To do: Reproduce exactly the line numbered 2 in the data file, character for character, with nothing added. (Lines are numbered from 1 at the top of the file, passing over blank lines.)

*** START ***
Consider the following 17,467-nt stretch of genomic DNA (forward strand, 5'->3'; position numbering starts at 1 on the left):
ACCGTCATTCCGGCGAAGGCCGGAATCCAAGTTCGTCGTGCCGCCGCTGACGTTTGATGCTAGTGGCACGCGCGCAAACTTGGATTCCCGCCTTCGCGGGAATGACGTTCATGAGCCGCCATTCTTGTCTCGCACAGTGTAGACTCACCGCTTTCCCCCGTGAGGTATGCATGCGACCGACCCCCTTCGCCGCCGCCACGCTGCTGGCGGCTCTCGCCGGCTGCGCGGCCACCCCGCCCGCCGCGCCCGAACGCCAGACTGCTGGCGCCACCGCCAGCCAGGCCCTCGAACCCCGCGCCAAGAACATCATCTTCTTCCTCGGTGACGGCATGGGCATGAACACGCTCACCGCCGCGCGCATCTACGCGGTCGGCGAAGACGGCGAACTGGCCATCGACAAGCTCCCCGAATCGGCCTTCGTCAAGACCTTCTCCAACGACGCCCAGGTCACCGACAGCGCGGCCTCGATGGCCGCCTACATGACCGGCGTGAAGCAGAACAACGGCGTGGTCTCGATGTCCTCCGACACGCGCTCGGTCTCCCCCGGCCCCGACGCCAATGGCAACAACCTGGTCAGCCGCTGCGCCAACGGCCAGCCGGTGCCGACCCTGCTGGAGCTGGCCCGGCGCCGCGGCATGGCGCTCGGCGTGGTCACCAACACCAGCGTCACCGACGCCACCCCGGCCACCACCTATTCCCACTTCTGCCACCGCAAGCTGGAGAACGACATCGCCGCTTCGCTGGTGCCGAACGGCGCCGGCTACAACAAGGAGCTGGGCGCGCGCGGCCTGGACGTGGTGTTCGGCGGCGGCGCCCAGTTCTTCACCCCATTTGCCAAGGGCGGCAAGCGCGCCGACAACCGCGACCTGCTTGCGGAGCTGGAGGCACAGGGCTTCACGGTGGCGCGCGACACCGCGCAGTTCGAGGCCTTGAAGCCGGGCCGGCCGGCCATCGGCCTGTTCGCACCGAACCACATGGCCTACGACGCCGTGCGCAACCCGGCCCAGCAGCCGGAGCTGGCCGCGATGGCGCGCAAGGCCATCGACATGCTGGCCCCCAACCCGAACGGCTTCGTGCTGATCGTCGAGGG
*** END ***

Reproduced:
ACCGTCATTCCGGCGAAGGCCGGAATCCAAGTTCGTCGTGCCGCCGCTGACGTTTGATGCTAGTGGCACGCGCGCAAACTTGGATTCCCGCCTTCGCGGGAATGACGTTCATGAGCCGCCATTCTTGTCTCGCACAGTGTAGACTCACCGCTTTCCCCCGTGAGGTATGCATGCGACCGACCCCCTTCGCCGCCGCCACGCTGCTGGCGGCTCTCGCCGGCTGCGCGGCCACCCCGCCCGCCGCGCCCGAACGCCAGACTGCTGGCGCCACCGCCAGCCAGGCCCTCGAACCCCGCGCCAAGAACATCATCTTCTTCCTCGGTGACGGCATGGGCATGAACACGCTCACCGCCGCGCGCATCTACGCGGTCGGCGAAGACGGCGAACTGGCCATCGACAAGCTCCCCGAATCGGCCTTCGTCAAGACCTTCTCCAACGACGCCCAGGTCACCGACAGCGCGGCCTCGATGGCCGCCTACATGACCGGCGTGAAGCAGAACAACGGCGTGGTCTCGATGTCCTCCGACACGCGCTCGGTCTCCCCCGGCCCCGACGCCAATGGCAACAACCTGGTCAGCCGCTGCGCCAACGGCCAGCCGGTGCCGACCCTGCTGGAGCTGGCCCGGCGCCGCGGCATGGCGCTCGGCGTGGTCACCAACACCAGCGTCACCGACGCCACCCCGGCCACCACCTATTCCCACTTCTGCCACCGCAAGCTGGAGAACGACATCGCCGCTTCGCTGGTGCCGAACGGCGCCGGCTACAACAAGGAGCTGGGCGCGCGCGGCCTGGACGTGGTGTTCGGCGGCGGCGCCCAGTTCTTCACCCCATTTGCCAAGGGCGGCAAGCGCGCCGACAACCGCGACCTGCTTGCGGAGCTGGAGGCACAGGGCTTCACGGTGGCGCGCGACACCGCGCAGTTCGAGGCCTTGAAGCCGGGCCGGCCGGCCATCGGCCTGTTCGCACCGAACCACATGGCCTACGACGCCGTGCGCAACCCGGCCCAGCAGCCGGAGCTGGCCGCGATGGCGCGCAAGGCCATCGACATGCTGGCCCCCAACCCGAACGGCTTCGTGCTGATCGTCGAGGG